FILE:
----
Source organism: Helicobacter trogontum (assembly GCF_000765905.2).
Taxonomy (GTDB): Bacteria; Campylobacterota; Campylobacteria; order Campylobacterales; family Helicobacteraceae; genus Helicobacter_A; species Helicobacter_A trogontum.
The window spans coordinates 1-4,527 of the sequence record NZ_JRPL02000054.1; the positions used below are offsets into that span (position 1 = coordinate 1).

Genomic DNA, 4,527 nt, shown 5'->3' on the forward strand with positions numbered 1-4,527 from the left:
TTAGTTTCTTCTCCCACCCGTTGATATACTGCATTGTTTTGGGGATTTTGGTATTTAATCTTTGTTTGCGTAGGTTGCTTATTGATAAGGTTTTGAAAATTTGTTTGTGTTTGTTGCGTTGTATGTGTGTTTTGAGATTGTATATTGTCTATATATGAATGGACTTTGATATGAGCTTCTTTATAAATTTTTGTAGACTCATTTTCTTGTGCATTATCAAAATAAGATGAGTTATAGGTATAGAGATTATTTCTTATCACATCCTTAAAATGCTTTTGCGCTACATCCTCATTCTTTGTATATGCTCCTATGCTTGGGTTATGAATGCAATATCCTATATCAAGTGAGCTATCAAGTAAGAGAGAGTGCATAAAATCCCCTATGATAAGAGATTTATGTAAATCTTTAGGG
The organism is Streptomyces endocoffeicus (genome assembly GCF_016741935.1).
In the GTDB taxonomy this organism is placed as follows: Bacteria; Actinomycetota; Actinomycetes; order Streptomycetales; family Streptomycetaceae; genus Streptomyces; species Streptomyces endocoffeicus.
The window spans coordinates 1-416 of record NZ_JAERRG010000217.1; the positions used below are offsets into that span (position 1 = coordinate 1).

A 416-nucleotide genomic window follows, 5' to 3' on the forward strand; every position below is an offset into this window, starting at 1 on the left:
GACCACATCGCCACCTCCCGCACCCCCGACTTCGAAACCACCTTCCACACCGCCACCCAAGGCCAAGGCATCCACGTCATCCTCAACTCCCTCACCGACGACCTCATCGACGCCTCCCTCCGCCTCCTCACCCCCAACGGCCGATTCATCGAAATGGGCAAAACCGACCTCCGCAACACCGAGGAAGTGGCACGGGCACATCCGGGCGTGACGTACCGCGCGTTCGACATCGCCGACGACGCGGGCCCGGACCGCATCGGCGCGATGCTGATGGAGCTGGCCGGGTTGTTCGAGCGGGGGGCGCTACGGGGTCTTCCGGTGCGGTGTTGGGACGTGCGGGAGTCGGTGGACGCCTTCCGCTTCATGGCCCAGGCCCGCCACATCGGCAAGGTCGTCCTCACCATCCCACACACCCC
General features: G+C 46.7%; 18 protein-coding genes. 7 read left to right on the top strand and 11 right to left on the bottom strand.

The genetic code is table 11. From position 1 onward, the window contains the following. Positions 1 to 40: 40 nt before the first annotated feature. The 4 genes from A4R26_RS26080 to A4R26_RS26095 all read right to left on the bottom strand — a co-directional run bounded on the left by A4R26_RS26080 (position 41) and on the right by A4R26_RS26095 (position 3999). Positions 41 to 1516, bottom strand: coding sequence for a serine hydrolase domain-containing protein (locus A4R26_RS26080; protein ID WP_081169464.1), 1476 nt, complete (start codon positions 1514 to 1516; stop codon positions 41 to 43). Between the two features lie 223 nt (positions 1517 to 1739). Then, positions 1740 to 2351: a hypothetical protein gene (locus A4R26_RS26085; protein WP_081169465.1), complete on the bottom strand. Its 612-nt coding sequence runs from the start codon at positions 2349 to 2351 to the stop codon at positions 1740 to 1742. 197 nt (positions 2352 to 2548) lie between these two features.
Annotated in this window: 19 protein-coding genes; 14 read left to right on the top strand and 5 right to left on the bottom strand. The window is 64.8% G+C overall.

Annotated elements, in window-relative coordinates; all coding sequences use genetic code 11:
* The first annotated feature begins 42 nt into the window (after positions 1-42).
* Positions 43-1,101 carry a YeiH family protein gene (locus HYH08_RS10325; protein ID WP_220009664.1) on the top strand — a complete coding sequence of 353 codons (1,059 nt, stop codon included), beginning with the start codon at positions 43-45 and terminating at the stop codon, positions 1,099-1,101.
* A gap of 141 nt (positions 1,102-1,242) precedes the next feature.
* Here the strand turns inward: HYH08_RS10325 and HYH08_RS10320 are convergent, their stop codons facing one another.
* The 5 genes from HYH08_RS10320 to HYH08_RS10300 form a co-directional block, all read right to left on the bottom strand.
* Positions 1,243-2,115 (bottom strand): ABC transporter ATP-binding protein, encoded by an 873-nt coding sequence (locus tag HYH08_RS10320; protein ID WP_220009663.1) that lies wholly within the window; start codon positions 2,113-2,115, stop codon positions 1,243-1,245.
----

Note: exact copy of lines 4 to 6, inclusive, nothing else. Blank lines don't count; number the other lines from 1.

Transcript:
Genomic DNA, 4,527 nt, shown 5'->3' on the forward strand with positions numbered 1-4,527 from the left:
TTAGTTTCTTCTCCCACCCGTTGATATACTGCATTGTTTTGGGGATTTTGGTATTTAATCTTTGTTTGCGTAGGTTGCTTATTGATAAGGTTTTGAAAATTTGTTTGTGTTTGTTGCGTTGTATGTGTGTTTTGAGATTGTATATTGTCTATATATGAATGGACTTTGATATGAGCTTCTTTATAAATTTTTGTAGACTCATTTTCTTGTGCATTATCAAAATAAGATGAGTTATAGGTATAGAGATTATTTCTTATCACATCCTTAAAATGCTTTTGCGCTACATCCTCATTCTTTGTATATGCTCCTATGCTTGGGTTATGAATGCAATATCCTATATCAAGTGAGCTATCAAGTAAGAGAGAGTGCATAAAATCCCCTATGATAAGAGATTTATGTAAATCTTTAGGG
The organism is Streptomyces endocoffeicus (genome assembly GCF_016741935.1).